Computational Methods for Identifying Number of Clusters in Gene Expression Data

H. Ressom, D. Wang, and P. Natarajan (USA)


Gene expression data, microarray, clustering, cluster validation.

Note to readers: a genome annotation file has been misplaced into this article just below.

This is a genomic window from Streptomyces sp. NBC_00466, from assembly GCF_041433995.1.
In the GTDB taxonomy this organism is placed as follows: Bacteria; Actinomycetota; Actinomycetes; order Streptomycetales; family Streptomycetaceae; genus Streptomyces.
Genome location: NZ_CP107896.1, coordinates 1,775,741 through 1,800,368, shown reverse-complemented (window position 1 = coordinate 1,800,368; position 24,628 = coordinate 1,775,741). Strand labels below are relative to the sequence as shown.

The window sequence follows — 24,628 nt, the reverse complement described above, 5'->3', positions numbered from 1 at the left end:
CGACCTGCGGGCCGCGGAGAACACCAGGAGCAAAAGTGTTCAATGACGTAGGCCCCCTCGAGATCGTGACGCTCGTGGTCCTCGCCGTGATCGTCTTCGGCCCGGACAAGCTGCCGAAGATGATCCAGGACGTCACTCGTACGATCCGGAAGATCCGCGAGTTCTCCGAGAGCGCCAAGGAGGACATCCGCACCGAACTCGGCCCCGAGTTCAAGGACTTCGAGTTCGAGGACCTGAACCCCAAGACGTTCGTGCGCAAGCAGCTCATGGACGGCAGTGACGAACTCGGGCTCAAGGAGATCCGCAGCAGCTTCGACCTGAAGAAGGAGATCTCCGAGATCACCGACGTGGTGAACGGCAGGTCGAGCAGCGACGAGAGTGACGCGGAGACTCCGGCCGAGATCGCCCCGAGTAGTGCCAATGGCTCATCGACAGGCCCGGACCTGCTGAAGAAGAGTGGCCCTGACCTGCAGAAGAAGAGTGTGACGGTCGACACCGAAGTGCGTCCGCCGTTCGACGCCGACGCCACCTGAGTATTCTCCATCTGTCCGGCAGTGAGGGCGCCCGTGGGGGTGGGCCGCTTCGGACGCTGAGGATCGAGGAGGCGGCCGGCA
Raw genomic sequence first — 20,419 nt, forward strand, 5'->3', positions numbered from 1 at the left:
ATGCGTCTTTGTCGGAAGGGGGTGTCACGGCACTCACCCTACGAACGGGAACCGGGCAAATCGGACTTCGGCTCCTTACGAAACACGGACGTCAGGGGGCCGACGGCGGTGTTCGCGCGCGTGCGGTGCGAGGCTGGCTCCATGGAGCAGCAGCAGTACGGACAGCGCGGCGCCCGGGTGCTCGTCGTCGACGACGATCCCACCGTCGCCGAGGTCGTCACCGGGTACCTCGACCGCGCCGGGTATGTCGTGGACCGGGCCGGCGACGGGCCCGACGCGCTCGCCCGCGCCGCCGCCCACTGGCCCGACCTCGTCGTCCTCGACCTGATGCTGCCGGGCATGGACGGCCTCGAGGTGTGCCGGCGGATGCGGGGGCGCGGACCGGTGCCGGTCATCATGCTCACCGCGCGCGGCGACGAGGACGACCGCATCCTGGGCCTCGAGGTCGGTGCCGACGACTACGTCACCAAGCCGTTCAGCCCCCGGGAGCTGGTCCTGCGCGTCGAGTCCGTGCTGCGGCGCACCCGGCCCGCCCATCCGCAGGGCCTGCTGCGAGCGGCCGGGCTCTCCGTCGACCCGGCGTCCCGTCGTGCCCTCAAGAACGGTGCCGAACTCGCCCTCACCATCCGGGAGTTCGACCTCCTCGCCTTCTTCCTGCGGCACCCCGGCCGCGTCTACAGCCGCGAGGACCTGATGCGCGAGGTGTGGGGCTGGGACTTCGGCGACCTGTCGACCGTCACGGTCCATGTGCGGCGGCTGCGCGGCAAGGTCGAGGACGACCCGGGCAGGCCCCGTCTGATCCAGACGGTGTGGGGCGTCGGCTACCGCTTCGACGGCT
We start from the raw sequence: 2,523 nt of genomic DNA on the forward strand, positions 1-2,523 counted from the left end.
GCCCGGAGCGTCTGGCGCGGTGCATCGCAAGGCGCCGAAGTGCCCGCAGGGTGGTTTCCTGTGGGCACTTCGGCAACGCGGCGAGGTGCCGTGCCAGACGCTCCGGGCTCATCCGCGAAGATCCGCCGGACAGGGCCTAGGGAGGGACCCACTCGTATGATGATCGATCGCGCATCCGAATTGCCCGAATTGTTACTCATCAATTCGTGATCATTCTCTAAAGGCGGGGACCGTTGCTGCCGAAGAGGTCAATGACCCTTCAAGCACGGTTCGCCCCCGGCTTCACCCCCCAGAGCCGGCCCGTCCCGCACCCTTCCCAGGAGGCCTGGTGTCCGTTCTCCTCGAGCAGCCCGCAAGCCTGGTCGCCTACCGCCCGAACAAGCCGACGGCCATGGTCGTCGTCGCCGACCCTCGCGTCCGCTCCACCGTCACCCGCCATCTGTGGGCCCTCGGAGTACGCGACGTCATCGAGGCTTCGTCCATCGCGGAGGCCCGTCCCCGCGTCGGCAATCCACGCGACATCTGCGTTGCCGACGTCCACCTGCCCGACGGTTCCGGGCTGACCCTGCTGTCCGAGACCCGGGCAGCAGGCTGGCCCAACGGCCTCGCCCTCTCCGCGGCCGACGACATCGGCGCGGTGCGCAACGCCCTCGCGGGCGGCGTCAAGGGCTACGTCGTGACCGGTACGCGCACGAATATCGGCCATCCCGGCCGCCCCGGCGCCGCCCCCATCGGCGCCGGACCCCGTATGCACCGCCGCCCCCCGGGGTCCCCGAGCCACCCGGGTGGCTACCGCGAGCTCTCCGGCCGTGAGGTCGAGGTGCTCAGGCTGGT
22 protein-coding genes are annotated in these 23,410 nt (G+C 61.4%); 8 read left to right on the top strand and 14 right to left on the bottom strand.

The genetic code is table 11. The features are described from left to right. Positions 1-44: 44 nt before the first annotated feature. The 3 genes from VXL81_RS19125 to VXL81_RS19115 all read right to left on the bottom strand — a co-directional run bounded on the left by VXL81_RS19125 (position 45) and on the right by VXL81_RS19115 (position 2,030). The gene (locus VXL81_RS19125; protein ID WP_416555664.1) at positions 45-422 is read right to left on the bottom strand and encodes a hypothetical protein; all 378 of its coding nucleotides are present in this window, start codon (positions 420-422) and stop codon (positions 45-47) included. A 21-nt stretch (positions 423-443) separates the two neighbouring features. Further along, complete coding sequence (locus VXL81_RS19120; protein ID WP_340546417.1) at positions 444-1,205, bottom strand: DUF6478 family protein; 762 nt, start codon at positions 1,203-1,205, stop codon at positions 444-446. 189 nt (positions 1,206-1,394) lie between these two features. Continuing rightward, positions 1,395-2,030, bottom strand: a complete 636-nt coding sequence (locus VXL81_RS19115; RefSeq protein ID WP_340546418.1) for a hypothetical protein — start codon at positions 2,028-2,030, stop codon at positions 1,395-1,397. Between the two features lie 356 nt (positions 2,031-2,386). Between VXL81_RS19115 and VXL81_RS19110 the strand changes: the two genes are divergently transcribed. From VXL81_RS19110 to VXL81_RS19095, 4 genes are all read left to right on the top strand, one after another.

With the advent of microarray technology, there is a growing need to reliably extract biologically significant information from massive gene expression data. Clustering is one of the key steps in analyzing gene expression data by identifying groups of genes that manifest similar expression patterns. Many algorithms for clustering gene expression data have been reported in the literature. However, there has been limited progress on cluster validation and identifying the number of clusters available in gene expression data. In this paper, we investigate the relative merits of four algorithms in clustering two gene expression data sets. The clustering methods we investigated are the poplar self-organizing maps (SOM), adaptive double self-organizing maps (ADSOM), fuzzy c-means (FCM), and model based clustering method. Their corresponding clusters are validated using figure of merit (FOM), a hierarchical tree based index, Xie-Beni index that gives a measure of compactness and separation of clusters, and an approximation called the Bayesian information criterion (BIC). Our intent is to provide with a useful guide for choosing the appropriate computational method for identification of number of clusters in gene expression data analysis. It was observed that ADSOM outsmarted the three other clustering methods in detecting the number of clusters available in the two gene expression data sets.

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